Russian Ideology


Can the Next Generation of Russians Modernize Their Country?

A generational shift will take place if young Russians decide to break with the values of an antiquated state. This process could take a very long time and include periods of regression, but it could also happen much quicker than expected.

Why the Kremlin is Winning the Battle for the Average Russian

The political messages of the opposition aren’t enough to rouse the average Russian, who still fears one thing above all: that a change in political regime might only make things worse.

Navalny Joins the Ranks of Russia’s Religious Dissidents

Ahead of his trial for defaming a war veteran, Alexei Navalny quoted from the bible and confessed that he has become religious, pitting two ideological pillars of the Russian regime against each other: wartime victory and Christianity.

Why Navalny Makes Many Russians Uncomfortable

Navalny is pushing ordinary Russians out of their comfort zone. The mass conformism endemic in authoritarian regimes is working against him.

Podcast: Are Russia’s Protests a Serious Threat to the Kremlin?

Mass protests have broken out in Russia once again. Will the end result be any different this time around?

Putin, Unlimited? Challenges to Russia’s Regime After the Reset of Presidential Terms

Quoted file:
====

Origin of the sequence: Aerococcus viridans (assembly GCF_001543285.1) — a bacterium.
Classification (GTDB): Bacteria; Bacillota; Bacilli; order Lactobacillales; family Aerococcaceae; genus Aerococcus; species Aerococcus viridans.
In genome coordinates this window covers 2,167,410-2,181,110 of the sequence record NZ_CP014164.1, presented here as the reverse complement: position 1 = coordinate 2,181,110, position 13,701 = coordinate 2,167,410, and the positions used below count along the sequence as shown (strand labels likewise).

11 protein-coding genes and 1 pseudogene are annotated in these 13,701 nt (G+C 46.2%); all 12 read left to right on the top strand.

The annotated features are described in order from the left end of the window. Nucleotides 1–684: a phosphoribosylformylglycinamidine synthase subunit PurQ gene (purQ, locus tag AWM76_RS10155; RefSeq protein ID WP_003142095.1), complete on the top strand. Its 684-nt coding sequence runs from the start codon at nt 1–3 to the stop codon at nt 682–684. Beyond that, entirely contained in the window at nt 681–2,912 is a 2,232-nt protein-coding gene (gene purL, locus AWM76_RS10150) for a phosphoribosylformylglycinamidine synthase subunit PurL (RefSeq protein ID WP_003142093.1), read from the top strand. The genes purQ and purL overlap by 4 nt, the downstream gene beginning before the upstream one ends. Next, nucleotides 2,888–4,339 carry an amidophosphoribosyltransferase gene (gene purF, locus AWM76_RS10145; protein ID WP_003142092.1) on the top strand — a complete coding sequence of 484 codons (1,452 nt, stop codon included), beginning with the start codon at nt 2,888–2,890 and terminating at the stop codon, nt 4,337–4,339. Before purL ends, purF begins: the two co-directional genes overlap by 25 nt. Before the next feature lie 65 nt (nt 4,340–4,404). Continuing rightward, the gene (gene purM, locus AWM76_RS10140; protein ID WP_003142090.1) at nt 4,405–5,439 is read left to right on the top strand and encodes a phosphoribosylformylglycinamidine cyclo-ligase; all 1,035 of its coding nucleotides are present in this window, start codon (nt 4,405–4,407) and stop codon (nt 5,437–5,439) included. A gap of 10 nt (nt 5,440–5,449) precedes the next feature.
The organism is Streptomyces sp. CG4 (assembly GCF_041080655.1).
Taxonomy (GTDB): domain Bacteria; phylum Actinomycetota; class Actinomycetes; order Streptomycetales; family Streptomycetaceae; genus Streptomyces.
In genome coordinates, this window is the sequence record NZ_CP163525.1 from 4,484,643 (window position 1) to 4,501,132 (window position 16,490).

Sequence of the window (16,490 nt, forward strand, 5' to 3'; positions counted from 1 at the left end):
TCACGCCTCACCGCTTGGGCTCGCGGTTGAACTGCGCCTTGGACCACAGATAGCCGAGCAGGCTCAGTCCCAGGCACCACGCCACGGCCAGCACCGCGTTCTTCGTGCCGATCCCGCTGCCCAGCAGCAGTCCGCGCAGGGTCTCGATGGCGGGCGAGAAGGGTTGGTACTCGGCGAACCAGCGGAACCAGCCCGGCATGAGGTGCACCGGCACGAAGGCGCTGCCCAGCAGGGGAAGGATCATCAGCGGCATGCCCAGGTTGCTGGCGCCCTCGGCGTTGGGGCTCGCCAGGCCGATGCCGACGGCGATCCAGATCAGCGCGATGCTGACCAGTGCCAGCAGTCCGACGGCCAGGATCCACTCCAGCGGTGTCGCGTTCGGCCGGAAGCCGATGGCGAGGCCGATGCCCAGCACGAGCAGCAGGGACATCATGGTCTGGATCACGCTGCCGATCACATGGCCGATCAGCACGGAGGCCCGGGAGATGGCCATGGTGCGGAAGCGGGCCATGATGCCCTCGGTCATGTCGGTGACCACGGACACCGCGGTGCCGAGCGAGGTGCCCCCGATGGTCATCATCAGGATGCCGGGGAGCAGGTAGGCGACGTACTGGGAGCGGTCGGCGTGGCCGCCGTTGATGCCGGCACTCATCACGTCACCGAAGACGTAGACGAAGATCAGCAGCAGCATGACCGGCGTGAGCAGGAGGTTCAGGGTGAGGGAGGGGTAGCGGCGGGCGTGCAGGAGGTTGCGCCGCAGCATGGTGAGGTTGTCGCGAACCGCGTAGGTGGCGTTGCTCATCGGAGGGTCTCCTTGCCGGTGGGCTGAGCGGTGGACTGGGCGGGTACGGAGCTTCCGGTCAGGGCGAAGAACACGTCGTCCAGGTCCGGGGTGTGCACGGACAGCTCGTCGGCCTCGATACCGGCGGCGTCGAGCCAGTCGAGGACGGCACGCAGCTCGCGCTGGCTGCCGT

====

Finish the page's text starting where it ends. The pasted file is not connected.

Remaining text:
Faced with a pandemic, growing inequality, and widespread dissatisfaction, the Kremlin has launched a series of measures aimed at consolidating Russia’s authoritarian political system. Will they work?

Moscow’s New Rules

Simultaneous crises in Belarus, Nagorno-Karabakh, and Kyrgyzstan have demonstrated Russia’s maturing approach to its neighborhood. Russia is learning to mind its limitations; to repel residual nostalgia; and to think straight, putting issues before personalities, and staying focused on its own interests, leaving the empire farther and farther behind.

Where Navalny’s Poisoning Is Taking Russia, at Home and Abroad

Far from a purely internal or external affair, Alexei Navalny’s poisoning has shaken Russia’s domestic politics as well as its foreign relations. Although it is closer to its beginning than its end, the affair sheds light on the degradation of authoritarianism in Russia, the dynamic between Moscow and an embattled Alexander Lukashenko, and the difficult relations between Russia and the West, especially Germany.

Russia’s In-System Opposition Gets Second Chance in Khabarovsk

In appointing LDPR deputy Degtyarev as the new governor of Khabarovsk, Putin is not promoting one of his own men, but making the LDPR responsible for extinguishing the fire of discontent raging in the region.

Putin’s Majority 3.0

Putin is using the upcoming public vote on changing the constitution to make ordinary people his accomplices in the process of extending his rule and sanctioning the predominance of an ultraconservative ideology.
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